This stock has been one of the stocks recently that has broken out on heavy volume, only to breakdown almost immediately.
The stock had formed a double bottom formation with a handle. The volume during the double bottom formation had acted well. The volume was heavy on the first sell off, then was heavy, but not as heavy as the first sell off, on the second sell off, and the volume in the handle dried up, before the stock broke out on heavy volume.
As is usually common, volatile stocks such as PMCS typically follow the path of the market, and began selling off about two weeks ago, rendering the breakout a failure. But there is short term hope on the horizon.
The stock, as well as the market, are extremely oversold at this point and are due for a technical bounce, also know as a 'dead cat bounce'. The stock is also approaching a critical support line that has dated back to the end of 1998. It has bounced off this support several times, and looks as if it is about to find support there again. One clue I find interesting is that the stock only sold off moderately on Friday as the NASDAQ had its biggest point loss in some time, meaning the selling pressure is moderating.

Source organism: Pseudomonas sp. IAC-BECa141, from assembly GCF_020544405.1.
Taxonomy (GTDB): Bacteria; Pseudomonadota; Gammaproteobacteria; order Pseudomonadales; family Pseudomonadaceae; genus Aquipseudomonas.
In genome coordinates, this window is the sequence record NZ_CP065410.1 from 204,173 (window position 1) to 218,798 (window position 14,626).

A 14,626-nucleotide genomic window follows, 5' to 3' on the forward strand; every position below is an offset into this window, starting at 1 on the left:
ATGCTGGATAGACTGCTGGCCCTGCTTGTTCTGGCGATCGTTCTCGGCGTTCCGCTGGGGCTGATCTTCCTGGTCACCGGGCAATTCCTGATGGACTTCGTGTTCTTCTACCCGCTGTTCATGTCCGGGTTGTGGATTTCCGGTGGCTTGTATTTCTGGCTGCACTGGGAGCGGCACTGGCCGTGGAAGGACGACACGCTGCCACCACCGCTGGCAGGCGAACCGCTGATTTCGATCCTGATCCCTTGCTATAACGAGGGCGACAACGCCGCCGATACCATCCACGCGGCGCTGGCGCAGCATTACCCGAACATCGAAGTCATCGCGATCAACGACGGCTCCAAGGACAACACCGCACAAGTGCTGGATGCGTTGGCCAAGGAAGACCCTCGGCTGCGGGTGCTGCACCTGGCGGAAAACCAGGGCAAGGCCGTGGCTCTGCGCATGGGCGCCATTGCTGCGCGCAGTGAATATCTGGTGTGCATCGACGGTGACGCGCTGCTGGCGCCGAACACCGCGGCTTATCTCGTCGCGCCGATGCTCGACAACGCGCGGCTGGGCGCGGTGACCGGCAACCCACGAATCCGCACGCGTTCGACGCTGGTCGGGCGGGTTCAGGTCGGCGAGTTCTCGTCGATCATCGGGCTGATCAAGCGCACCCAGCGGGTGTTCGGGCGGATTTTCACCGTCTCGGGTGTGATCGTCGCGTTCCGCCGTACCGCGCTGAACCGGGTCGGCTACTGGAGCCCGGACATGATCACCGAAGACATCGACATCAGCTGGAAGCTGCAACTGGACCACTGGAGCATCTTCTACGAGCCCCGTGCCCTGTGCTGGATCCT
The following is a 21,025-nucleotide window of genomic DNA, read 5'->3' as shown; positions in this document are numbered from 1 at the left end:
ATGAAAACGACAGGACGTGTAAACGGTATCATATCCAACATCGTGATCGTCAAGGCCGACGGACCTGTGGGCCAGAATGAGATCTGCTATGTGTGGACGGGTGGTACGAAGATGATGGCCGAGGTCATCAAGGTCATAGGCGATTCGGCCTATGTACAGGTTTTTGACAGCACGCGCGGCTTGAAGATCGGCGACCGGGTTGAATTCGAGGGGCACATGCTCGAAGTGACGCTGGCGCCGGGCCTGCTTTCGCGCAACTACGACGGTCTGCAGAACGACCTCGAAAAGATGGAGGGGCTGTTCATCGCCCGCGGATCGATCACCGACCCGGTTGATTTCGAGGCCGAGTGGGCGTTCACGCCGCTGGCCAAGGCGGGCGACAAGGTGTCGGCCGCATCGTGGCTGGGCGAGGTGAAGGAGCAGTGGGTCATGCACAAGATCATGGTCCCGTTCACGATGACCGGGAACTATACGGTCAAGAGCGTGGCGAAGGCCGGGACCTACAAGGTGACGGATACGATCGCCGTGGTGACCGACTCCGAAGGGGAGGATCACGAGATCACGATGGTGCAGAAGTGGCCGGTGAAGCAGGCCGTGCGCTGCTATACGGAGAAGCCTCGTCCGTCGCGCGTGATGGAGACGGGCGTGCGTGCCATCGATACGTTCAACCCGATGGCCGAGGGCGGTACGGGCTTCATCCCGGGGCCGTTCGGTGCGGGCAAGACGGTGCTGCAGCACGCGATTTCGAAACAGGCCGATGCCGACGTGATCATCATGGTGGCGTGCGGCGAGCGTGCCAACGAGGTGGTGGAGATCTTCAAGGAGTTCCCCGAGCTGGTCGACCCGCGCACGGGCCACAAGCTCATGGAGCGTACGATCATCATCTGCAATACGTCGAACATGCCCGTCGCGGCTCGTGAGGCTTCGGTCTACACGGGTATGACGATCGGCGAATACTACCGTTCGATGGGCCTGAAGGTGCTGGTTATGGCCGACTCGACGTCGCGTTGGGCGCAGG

It would be risky to try and buy the stock before testing the support level, as a dead cat bounce is not guaranteed. Look to enter the stock at around 172, but watch the market on whether or not to reconsider the buy decision. If the market isn't reversing to go higher, avoid the stock, until the market reverses direction to the upside.
If you do enter the trade on the long side, don't overstay your welcome with greed. The stock may try and bounce to the $200 level. Volume will be crucial. If it is declining during the recovery, then your sell signal will be the day the stock undercuts the prior days low. This would be a good point for the high risk trader to initiate a short position.
Remember: 7% stop losses from your buy point on all trades, or whatever you're comfortable with. Preserve your capital, and you will live to fight another day. Lose it, and back to mutual funds you go.